Outcome of Pediatric Forearm Fracture Reductions Performed by Pediatric Emergency Medicine Providers Compared With Reductions Performed by Orthopedic Surgeons: A Retrospective Cohort Study

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The aim of this study was to describe the outcome differences between board-certified orthopedists and pediatric emergency medicine (PEM) physicians conducting forearm fracture reductions.


We performed an analysis of patients between 1 and 14 years of age who presented to the emergency department (ED) with a forearm fracture requiring reduction. Data collected included reducing provider (PEM or orthopedist) and prereduction, postreduction, and follow-up fracture angles and displacements of both radius and ulna. We collected costs of care, both in the ED and at follow-up, as well as length-of-stay data. χ2 Tests and Fisher exact test compared associations between categorical variables; 2-sample t tests compared the PEM and orthopedic groups. Regression models were used to control for injury severity confounders.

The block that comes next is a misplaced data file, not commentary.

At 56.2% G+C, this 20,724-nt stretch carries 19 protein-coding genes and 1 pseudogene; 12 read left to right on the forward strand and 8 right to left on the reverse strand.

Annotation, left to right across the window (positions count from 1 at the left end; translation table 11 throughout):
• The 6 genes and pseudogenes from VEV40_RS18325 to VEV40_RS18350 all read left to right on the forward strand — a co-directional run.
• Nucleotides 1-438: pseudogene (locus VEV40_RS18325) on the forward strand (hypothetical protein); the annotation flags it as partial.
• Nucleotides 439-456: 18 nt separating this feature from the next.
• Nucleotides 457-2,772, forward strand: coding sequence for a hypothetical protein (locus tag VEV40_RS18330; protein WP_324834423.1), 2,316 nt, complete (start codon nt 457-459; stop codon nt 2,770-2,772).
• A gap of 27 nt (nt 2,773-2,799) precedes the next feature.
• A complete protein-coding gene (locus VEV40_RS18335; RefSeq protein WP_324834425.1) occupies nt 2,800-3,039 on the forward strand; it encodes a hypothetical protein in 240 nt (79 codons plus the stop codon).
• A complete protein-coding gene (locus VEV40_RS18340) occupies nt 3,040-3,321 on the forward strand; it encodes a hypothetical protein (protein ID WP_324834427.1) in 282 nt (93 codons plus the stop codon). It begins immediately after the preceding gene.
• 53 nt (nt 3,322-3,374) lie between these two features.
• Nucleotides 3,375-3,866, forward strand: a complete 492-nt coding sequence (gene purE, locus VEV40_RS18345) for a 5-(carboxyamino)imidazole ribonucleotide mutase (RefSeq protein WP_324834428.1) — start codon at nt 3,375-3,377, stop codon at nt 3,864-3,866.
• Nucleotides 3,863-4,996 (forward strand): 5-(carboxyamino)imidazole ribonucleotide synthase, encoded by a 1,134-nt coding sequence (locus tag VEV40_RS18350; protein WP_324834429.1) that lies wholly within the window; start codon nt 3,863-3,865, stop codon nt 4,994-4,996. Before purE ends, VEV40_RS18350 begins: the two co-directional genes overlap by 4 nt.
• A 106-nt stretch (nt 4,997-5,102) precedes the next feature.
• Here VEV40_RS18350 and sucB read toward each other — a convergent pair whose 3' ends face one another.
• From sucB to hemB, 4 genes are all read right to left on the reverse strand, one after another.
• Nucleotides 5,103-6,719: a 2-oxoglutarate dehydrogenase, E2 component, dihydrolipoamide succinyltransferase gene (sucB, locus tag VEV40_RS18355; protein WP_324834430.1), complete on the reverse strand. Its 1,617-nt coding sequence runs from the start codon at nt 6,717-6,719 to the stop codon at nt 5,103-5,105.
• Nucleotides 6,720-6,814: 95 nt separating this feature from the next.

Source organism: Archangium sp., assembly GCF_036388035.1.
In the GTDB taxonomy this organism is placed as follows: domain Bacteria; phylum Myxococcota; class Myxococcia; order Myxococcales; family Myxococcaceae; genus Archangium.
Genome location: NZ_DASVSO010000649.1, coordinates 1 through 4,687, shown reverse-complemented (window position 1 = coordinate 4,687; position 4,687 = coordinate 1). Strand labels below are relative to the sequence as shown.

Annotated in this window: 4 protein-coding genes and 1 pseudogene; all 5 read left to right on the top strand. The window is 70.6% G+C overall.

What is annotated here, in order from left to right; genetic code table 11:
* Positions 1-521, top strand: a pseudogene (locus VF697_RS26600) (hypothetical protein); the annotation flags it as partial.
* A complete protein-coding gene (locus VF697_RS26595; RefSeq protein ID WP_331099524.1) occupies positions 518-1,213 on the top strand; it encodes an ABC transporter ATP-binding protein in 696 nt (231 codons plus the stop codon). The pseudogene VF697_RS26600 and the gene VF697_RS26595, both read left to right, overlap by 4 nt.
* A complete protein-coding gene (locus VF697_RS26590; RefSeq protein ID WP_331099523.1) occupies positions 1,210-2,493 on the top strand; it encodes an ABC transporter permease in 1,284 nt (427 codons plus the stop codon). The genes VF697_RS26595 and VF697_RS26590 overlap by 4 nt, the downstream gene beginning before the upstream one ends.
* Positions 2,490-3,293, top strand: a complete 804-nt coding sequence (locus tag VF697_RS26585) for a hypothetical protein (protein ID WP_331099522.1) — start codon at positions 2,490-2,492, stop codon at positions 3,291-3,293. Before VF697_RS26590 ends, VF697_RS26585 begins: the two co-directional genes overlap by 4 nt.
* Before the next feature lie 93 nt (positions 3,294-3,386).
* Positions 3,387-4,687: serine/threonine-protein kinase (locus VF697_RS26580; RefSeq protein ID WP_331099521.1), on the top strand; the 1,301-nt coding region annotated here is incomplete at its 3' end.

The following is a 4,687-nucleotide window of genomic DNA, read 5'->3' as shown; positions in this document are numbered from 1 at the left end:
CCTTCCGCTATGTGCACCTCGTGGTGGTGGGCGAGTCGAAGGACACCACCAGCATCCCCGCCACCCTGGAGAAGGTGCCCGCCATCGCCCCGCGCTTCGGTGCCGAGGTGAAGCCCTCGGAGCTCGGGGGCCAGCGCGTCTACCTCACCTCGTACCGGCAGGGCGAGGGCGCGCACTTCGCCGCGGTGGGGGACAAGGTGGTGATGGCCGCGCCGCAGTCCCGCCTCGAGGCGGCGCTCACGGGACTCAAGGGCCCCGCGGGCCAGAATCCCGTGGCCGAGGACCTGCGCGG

Of the 222 fractures, orthopedists reduced 135, and PEM doctors reduced 87. Based on fracture angle and displacement, the orthopedic group tended to have slightly more complicated cases. After adjusting for age and time to follow-up, fractures reduced by orthopedists were less likely to require remanipulation (adjusted odds ratio, 0.30; P = 0.020). The PEM group had a significantly lower length of stay (59.4 minutes shorter; P < 0.001) and a small overall saving in charges ($273.90; P = 0.47).


Orthopedists performed better in maintaining fracture reductions compared with PEM physicians but lengthened the ED stay for our patients. There was no significant difference in cost.

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